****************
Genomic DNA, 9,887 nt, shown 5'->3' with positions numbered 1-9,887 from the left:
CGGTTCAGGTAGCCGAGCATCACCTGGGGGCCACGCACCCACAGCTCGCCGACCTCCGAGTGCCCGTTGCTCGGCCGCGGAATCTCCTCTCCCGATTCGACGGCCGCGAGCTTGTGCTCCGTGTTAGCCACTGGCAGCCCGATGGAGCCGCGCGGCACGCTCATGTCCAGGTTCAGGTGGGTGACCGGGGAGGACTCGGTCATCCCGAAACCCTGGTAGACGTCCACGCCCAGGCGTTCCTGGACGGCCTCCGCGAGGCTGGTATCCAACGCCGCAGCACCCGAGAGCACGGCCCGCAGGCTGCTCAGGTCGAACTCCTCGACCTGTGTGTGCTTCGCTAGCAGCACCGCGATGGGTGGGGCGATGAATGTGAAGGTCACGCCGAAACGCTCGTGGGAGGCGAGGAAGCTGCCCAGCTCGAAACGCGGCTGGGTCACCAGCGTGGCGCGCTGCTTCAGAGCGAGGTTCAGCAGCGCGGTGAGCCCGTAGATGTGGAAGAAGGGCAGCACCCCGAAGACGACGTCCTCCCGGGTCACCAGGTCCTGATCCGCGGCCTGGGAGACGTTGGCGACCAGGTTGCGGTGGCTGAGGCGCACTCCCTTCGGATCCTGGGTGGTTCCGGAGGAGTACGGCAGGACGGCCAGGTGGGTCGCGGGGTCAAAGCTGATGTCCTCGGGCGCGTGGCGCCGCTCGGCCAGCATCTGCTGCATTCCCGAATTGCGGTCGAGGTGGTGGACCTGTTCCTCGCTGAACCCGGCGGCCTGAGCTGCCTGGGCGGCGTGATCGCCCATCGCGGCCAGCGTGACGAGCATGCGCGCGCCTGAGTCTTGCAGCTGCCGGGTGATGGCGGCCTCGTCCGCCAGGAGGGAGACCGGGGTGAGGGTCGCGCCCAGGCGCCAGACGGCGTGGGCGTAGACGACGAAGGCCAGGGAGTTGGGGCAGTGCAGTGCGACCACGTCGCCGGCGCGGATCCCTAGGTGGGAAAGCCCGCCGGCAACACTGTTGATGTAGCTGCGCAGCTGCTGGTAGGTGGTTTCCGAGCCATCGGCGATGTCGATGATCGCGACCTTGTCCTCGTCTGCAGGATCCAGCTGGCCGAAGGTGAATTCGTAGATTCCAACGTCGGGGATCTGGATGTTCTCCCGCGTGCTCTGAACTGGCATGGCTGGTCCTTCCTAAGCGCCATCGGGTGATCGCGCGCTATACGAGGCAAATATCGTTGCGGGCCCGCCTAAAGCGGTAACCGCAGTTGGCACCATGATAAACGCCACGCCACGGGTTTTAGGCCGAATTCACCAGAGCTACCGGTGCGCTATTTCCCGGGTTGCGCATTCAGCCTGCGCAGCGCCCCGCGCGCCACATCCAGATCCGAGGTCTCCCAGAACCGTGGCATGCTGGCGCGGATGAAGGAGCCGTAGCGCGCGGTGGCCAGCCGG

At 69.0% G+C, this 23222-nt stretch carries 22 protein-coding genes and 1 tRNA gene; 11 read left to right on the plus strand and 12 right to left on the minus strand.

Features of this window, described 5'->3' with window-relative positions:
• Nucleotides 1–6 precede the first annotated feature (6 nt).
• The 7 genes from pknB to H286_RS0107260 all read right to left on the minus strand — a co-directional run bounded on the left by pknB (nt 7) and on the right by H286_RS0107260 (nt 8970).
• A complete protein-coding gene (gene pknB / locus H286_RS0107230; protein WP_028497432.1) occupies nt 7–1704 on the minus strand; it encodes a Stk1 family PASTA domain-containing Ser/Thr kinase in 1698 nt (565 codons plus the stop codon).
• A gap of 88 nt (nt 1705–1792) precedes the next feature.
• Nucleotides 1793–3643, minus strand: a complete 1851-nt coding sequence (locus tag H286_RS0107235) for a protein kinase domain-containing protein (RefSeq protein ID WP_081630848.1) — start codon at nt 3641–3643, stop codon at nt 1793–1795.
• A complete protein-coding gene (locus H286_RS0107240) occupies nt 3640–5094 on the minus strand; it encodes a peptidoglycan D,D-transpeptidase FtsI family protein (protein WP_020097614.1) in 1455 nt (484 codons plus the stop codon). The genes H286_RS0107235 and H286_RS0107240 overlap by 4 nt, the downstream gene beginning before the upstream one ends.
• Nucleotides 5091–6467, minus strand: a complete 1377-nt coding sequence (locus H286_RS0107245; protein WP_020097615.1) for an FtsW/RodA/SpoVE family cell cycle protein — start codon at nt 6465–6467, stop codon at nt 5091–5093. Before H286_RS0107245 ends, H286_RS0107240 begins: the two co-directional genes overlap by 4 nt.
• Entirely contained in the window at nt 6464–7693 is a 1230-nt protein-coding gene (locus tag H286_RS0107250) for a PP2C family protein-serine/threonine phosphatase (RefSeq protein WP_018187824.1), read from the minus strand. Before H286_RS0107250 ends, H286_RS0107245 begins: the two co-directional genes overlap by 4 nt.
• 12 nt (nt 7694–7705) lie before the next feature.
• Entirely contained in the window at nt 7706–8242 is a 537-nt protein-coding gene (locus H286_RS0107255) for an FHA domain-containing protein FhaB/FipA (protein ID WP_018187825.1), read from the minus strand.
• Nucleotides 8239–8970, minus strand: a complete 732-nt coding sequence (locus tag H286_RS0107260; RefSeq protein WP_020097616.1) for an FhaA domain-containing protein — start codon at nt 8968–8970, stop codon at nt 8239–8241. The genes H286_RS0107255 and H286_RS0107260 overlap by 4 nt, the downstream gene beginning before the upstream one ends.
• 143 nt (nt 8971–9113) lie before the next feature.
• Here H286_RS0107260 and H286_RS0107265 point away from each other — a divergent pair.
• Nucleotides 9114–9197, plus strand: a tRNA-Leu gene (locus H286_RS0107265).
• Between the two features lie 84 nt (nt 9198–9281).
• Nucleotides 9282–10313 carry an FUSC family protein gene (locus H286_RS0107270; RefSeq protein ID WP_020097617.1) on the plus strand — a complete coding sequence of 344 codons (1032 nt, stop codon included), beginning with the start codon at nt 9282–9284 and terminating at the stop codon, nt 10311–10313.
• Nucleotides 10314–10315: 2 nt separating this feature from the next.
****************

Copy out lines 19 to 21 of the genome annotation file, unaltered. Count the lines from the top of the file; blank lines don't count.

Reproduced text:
• Between the two features lie 84 nt (nt 9198–9281).
• Nucleotides 9282–10313 carry an FUSC family protein gene (locus H286_RS0107270; RefSeq protein ID WP_020097617.1) on the plus strand — a complete coding sequence of 344 codons (1032 nt, stop codon included), beginning with the start codon at nt 9282–9284 and terminating at the stop codon, nt 10311–10313.
• Nucleotides 10314–10315: 2 nt separating this feature from the next.